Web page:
On Saturday, May 7, VA Secretary Bob McDonald delivered the commencement address at Robert Morris University in Pennsylvania where he urged graduates to commit to making a difference in the lives of others.
Below are the full remarks from the 91st commencement at Robert Morris University, as prepared for delivery.
Thank you, President Howard—Chris—for that kind introduction. It’s certainly good to see you again. Members of the Board of Trustees, President Howard, Provost Jamison, members of the Robert Morris faculty and administration, distinguished guests, and members of the graduating class of two thousand sixteen:
Good morning, everyone, and thank you for inviting me to share in this celebration with you.
Not Bronze Bob . . . Bob McDonald. But you can get your picture with me, too, if you want.
Could I ask all Veterans and members of the military to stand—all of you . . . in the graduating class as well as those among this gathering of friends, family, and the faculty?
To all the Veterans—especially those 66 Veterans graduating—thank you. Thank you for volunteering to serve, for your sacrifices, and for your families’ sacrifices.
I’m honored to be your Secretary.
I know this isn’t the first time you’ve heard it, or the last time you’ll hear it, but to all the graduates, congratulations. We’re here to honor you and wish you the very best as you continue life’s journey. You’ve labored hard and done excellent work. Family and friends have supported you. They’ve encouraged you. And in many cases they’ve sacrificed in ways you never knew about to get you here.You owe them a great debt of gratitude.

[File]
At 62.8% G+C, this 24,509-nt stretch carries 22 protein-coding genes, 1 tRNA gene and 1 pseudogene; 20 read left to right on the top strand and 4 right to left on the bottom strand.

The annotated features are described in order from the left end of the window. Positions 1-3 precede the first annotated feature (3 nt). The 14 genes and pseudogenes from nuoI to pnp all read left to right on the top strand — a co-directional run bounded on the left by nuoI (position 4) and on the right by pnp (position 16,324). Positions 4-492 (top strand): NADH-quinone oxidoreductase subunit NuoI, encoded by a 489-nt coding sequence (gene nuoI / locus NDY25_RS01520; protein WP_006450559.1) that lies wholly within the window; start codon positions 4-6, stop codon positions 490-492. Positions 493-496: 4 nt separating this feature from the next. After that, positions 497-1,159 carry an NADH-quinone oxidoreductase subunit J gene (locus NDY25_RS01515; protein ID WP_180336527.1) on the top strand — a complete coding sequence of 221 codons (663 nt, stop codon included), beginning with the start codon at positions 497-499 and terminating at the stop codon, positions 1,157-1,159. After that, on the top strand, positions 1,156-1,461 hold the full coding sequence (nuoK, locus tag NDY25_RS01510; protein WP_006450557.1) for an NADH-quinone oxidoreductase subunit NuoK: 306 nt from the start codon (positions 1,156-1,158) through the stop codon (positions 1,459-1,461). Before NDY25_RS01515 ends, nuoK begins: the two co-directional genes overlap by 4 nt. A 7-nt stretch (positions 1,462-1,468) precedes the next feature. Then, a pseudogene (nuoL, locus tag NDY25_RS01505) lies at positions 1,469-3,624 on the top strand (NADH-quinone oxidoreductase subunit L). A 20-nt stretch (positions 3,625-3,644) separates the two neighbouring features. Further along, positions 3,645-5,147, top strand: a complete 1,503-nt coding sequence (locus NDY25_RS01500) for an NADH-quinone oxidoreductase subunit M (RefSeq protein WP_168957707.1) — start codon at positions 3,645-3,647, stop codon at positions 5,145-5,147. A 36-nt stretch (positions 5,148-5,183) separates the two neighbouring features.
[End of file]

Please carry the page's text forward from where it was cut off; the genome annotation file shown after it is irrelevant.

And your alma mater, Robert Morris University, has been committed to changing your life . . . changing your life so you’re prepared to change the lives of others. So, commit yourself this morning to make a difference in the lives of others. Don’t wait for one big decision. Don’t wait for one big opportunity. Start now.
In 1966, Robert Kennedy advised, “Each time a person stands up for an ideal, or acts to improve the lot of others . . . he or she sends forth a tiny ripple of hope. These ripples crossing each other form a million different centers of energy and daring, build a current that can sweep down the mightiest walls of oppression and resistance.”
Loren Eiseley gave us the same lesson in a parable. Let me repeat it.
A young man walking down a deserted beach, just before dawn, saw in the distance a frail, old man. He saw the old man pick up a stranded starfish and throw it back into the sea. The young man gazed in wonder. Again and again, the old man threw starfish from the sand to the water . . . from the sand to the water . . . from the sand, to the water. He finally asked, “Old man, why are you spending so much energy on what seems like a waste of time?” The old man said, “Left on the sand in the morning sun, the stranded starfish will die.”
The young man said, “There must be thousands of starfish. How can you make any difference?” As the old man threw a small starfish to safety in the water, he said, “It makes a difference to that one.”
Each of you has the capacity, opportunity—indeed, the moral responsibility—to make a difference in the lives of others. Gandhi did in India. Martin Luther King did in the United States. Nelson Mandela did in South Africa.